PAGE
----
Launch VI Text Editor 

First, you need to launch the VI editor to begin working on it. To launch the editor, open your Linux terminal and then type:

vi or

And if you mention an existing file, VI would open it to edit. Alternatively, you’re free to create a completely new file.

VI Editing Commands

You need to be in the command mode to run editing commands in the VI editor. VI is case-sensitive. Hence, make sure you use the commands in the correct letter case. Also, make sure you type the right command to avoid undesired changes. Below are some of the essential commands to use in VI.

i – Inserts at cursor (gets into the insert mode)

a – Writes after the cursor (gets into the insert mode)

A – Writes at the ending of a line (gets into the insert mode)

o – Opens a new line (gets into the insert mode)

ESC – Terminates the insert mode

u – Undo the last change

U – Undo all changes of the entire line

D – Deletes the content of a line after the cursor

R – Overwrites characters from the cursor onwards

r – Replaces a character

s – Substitutes one character under the cursor and continue to insert

S – Substitutes a full line and start inserting at the beginning of a line

GIMP in a Pinch: Life after Desktop

So my Dell XPS 13 DE laptop running Ubuntu died on me today. Let’s just say I probably should not have attempted to be efficient and take a bath and work at the same time!

Unfortunately, as life always seems to be, you always need something at a time that you don’t have it and that is the case today. I have some pictures that I need to edit for a website, and I only know and use GIMP. I took a look at my PC inventory at home, and I had two options:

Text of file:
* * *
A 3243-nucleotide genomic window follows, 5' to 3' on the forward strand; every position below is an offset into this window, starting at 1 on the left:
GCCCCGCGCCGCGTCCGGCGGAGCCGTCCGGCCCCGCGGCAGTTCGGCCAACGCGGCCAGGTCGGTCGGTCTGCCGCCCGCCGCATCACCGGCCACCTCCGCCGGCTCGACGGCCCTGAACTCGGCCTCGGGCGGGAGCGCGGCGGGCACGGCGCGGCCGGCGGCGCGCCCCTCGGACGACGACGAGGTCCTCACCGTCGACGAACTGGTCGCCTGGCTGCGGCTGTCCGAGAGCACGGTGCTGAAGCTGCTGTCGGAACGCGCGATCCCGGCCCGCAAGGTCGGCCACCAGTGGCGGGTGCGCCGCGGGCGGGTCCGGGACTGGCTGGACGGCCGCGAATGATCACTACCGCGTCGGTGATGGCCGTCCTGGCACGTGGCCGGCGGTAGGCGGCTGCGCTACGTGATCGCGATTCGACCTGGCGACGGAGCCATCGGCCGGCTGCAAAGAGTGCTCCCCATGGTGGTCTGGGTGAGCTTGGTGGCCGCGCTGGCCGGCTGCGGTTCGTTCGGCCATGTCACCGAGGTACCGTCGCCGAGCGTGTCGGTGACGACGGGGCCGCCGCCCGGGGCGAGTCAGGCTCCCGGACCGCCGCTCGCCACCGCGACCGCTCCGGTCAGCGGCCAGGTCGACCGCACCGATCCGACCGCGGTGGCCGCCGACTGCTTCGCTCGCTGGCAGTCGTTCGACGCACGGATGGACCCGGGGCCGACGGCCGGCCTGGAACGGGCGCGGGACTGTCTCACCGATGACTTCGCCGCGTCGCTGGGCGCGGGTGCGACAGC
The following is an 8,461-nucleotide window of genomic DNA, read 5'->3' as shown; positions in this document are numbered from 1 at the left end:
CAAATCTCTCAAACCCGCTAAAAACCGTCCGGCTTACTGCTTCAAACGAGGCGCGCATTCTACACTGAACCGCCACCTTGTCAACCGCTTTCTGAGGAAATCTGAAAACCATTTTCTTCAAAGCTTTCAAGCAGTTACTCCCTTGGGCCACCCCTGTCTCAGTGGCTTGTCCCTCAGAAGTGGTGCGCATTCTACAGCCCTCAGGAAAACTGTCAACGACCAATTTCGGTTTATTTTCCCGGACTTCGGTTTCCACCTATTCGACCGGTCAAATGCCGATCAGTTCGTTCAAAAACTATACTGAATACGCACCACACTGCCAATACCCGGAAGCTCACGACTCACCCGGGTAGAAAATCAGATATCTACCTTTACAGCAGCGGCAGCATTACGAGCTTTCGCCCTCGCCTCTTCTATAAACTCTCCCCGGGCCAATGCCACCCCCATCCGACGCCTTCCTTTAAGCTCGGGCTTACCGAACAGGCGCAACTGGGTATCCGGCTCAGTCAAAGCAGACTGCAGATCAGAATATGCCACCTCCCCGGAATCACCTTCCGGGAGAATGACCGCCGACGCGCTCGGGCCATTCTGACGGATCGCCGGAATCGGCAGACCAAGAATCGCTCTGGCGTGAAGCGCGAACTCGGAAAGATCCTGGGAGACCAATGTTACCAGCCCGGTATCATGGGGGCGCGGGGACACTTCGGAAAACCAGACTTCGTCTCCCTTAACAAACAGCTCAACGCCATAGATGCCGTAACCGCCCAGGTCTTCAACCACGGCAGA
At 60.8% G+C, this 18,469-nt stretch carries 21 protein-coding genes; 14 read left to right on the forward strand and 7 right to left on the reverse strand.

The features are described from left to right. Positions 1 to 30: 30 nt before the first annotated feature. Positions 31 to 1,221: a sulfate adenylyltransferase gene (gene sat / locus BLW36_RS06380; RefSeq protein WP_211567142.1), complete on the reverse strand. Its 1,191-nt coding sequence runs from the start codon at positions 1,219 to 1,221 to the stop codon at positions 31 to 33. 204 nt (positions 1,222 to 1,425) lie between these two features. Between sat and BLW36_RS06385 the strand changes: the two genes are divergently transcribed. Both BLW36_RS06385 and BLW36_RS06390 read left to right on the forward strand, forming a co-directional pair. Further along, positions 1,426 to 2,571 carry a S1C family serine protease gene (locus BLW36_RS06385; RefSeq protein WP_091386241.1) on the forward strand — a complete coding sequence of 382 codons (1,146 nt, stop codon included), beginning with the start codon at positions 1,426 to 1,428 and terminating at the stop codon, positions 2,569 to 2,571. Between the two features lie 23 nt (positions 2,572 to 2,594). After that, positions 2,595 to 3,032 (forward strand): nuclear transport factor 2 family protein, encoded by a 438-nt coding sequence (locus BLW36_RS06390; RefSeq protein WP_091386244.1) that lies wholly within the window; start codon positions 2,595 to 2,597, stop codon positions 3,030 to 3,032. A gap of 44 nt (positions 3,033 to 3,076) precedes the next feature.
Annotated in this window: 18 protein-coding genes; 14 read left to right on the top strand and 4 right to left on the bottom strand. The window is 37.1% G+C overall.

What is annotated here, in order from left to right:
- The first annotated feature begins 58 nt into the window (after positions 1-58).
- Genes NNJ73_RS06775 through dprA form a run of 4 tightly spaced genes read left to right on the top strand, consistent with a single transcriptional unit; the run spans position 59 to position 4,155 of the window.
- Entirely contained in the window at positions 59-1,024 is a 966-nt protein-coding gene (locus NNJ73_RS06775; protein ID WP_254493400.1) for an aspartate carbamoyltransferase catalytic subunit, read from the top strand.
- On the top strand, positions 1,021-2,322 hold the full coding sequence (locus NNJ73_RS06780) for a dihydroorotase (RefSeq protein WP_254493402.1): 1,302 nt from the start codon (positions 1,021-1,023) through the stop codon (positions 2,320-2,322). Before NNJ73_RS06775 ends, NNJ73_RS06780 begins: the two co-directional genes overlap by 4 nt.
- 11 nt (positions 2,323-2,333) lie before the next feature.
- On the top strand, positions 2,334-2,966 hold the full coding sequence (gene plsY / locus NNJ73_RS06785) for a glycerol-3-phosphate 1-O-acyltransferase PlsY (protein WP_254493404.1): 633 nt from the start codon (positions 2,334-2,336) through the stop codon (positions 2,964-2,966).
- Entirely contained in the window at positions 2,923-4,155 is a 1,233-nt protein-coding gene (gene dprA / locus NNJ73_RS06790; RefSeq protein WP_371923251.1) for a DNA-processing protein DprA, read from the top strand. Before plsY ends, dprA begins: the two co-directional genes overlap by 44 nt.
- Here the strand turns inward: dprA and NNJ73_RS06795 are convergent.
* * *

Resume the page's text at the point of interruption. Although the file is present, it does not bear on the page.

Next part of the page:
Macbook Air: My roommate’s computer
HP Chromebook 11: A phase of my life where I attempted to streamline my life and simplify which lasted two weeks

My roommate was using his computer, so it really only left me with one option, the chromebook. I also did not have a desire to learn another OS today as I have done enough distro hopping in the last few months. I charged and booted up the chromebook and started to figure out how I could get GIMP onto it. Interestingly enough, there are not many clear cut options to running GIMP on an Android device. There was an option to run a Linux developer environment on the chromebook, but it required 10GB of space which I didn’t have. Therefore, option two was to find an app on the Google Play Store.

Typing GIMP brought me to an app called XGimp Image Editor from DMobileAndroid, and I installed and loaded it with an image to only find this:

This definitely is nothing like GIMP and appeared to be very limited in functionality anyway. I could see why it had garnered a 1.4 star rating as it definitely is not what someone would expect when they are looking for something similar to GIMP.

So I took a look at the other options, and there was another app called GIMP from Userland Technologies. It does cost $1.99, but it was a one-time charge and seemed to be the only other option on the Play Store. Reviewing the screenshots and the description of the application seemed to suggest that this would be the actual GIMP app that I was using on my desktop so I went ahead and downloaded it. Installation was relatively quick, and I started running it and to my surprise, here is what I saw: